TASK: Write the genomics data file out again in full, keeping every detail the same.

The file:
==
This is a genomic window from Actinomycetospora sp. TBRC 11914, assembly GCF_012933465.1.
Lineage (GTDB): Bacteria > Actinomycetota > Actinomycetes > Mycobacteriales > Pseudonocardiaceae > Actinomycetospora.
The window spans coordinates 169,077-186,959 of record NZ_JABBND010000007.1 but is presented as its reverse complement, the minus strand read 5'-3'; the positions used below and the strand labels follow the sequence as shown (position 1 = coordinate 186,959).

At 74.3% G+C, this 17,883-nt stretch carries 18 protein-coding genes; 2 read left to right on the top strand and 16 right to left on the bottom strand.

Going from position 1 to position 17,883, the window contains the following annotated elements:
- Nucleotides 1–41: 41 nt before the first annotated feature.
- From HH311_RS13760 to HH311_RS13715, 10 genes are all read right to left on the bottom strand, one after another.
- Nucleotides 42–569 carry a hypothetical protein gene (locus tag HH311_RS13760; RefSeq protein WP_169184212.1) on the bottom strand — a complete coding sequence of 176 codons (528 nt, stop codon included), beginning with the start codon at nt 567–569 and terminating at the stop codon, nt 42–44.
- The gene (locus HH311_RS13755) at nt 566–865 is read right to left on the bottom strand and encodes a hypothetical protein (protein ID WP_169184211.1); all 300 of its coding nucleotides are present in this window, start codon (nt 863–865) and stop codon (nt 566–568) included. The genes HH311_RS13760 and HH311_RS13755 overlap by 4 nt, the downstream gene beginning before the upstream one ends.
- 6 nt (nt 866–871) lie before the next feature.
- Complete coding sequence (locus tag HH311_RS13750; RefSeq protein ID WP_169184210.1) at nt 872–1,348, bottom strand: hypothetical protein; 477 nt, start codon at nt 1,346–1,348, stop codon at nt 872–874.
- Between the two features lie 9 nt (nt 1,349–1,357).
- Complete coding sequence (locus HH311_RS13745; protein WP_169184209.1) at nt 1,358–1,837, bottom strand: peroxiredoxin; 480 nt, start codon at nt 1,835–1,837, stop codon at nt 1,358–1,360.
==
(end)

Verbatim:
This is a genomic window from Actinomycetospora sp. TBRC 11914, assembly GCF_012933465.1.
Lineage (GTDB): Bacteria > Actinomycetota > Actinomycetes > Mycobacteriales > Pseudonocardiaceae > Actinomycetospora.
The window spans coordinates 169,077-186,959 of record NZ_JABBND010000007.1 but is presented as its reverse complement, the minus strand read 5'-3'; the positions used below and the strand labels follow the sequence as shown (position 1 = coordinate 186,959).

At 74.3% G+C, this 17,883-nt stretch carries 18 protein-coding genes; 2 read left to right on the top strand and 16 right to left on the bottom strand.

Going from position 1 to position 17,883, the window contains the following annotated elements:
- Nucleotides 1–41: 41 nt before the first annotated feature.
- From HH311_RS13760 to HH311_RS13715, 10 genes are all read right to left on the bottom strand, one after another.
- Nucleotides 42–569 carry a hypothetical protein gene (locus tag HH311_RS13760; RefSeq protein WP_169184212.1) on the bottom strand — a complete coding sequence of 176 codons (528 nt, stop codon included), beginning with the start codon at nt 567–569 and terminating at the stop codon, nt 42–44.
- The gene (locus HH311_RS13755) at nt 566–865 is read right to left on the bottom strand and encodes a hypothetical protein (protein ID WP_169184211.1); all 300 of its coding nucleotides are present in this window, start codon (nt 863–865) and stop codon (nt 566–568) included. The genes HH311_RS13760 and HH311_RS13755 overlap by 4 nt, the downstream gene beginning before the upstream one ends.
- 6 nt (nt 866–871) lie before the next feature.
- Complete coding sequence (locus tag HH311_RS13750; RefSeq protein ID WP_169184210.1) at nt 872–1,348, bottom strand: hypothetical protein; 477 nt, start codon at nt 1,346–1,348, stop codon at nt 872–874.
- Between the two features lie 9 nt (nt 1,349–1,357).
- Complete coding sequence (locus HH311_RS13745; protein WP_169184209.1) at nt 1,358–1,837, bottom strand: peroxiredoxin; 480 nt, start codon at nt 1,835–1,837, stop codon at nt 1,358–1,360.